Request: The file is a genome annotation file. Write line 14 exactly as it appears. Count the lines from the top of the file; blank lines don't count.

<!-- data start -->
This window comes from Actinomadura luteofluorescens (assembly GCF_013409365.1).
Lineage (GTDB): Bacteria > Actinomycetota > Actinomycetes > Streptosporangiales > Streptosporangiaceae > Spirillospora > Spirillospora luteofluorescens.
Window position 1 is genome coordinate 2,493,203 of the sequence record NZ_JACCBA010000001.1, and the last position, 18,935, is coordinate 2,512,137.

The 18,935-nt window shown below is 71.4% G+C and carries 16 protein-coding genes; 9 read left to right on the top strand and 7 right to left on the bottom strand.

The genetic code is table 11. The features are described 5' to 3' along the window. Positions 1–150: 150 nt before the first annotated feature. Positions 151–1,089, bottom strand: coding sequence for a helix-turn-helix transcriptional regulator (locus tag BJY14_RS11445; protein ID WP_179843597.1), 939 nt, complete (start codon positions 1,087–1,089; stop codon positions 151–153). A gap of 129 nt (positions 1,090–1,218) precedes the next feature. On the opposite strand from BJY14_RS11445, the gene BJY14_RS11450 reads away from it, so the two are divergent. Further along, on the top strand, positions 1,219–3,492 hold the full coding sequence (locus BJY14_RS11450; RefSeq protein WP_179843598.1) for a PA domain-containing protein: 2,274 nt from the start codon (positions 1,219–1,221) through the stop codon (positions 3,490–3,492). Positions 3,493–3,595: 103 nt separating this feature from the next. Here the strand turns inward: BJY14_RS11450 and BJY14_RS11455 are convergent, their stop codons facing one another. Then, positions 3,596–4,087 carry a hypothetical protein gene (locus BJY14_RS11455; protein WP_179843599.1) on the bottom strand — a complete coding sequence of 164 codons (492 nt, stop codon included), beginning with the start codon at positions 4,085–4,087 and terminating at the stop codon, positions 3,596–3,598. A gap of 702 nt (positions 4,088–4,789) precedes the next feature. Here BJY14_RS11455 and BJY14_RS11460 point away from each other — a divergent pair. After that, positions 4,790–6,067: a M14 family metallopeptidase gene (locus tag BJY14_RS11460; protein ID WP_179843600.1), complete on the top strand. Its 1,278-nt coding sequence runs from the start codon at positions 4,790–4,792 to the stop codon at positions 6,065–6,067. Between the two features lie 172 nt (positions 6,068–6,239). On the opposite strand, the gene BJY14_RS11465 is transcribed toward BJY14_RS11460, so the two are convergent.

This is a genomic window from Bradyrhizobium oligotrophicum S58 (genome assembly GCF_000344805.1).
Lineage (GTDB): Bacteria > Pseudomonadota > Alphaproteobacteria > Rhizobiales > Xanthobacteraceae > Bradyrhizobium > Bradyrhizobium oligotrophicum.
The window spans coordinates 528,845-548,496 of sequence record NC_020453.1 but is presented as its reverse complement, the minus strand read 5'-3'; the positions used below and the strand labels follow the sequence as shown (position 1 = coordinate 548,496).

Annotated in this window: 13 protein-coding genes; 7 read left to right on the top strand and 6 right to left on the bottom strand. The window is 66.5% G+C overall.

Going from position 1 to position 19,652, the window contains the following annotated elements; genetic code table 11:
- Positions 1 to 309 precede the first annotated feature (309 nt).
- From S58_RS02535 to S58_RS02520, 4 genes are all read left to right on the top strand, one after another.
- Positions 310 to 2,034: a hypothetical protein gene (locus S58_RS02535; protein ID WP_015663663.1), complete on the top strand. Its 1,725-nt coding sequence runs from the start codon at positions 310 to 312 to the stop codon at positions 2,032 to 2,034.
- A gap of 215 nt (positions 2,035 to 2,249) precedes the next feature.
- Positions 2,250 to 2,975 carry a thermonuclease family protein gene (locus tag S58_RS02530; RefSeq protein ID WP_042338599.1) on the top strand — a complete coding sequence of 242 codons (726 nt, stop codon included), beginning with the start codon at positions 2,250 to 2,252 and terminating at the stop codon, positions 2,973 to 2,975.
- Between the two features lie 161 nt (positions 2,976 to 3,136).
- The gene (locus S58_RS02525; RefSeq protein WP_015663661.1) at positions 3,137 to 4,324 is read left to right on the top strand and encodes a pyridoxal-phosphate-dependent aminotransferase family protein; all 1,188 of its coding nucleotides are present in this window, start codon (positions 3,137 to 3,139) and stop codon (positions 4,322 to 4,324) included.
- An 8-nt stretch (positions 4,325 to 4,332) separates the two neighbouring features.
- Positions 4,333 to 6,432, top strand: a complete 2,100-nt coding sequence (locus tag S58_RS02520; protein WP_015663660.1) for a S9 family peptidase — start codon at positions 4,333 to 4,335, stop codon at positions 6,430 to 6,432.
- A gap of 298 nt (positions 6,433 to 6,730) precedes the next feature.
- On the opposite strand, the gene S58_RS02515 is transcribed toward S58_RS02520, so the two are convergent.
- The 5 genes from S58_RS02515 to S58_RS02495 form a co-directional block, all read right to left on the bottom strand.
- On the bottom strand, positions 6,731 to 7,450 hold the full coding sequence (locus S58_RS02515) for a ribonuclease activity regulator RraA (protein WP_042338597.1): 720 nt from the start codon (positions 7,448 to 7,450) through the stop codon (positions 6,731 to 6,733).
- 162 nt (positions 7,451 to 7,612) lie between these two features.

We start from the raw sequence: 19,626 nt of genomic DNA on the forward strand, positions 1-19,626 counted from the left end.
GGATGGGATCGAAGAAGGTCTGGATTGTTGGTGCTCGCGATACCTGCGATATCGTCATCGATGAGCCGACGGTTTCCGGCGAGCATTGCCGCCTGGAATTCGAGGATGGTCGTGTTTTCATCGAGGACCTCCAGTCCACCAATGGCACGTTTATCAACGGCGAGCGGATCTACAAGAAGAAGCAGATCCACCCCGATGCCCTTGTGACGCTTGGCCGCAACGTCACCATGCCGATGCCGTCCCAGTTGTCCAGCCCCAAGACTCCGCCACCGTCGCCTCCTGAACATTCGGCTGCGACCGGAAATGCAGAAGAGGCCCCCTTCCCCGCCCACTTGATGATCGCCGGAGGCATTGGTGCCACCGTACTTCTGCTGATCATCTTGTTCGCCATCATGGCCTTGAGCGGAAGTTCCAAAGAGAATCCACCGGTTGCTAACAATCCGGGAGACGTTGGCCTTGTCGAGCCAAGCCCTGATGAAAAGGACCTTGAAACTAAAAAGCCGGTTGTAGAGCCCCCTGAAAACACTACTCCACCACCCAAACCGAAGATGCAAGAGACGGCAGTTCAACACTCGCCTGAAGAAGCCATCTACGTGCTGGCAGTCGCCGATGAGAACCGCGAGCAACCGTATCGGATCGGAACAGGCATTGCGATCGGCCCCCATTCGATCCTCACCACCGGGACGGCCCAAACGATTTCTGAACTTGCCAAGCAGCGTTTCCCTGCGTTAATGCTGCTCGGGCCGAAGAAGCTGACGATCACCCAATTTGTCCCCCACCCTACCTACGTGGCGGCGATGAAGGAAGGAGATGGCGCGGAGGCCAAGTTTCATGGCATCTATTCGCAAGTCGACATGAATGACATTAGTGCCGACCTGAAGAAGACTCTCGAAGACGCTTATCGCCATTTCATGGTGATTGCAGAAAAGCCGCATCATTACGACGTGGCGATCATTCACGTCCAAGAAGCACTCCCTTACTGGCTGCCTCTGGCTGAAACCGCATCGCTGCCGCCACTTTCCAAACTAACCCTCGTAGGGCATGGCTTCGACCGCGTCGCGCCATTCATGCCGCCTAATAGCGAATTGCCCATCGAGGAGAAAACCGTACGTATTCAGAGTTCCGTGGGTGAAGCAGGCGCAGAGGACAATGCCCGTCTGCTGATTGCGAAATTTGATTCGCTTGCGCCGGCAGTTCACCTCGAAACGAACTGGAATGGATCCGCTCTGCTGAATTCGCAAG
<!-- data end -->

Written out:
- A gap of 215 nt (positions 2,035 to 2,249) precedes the next feature.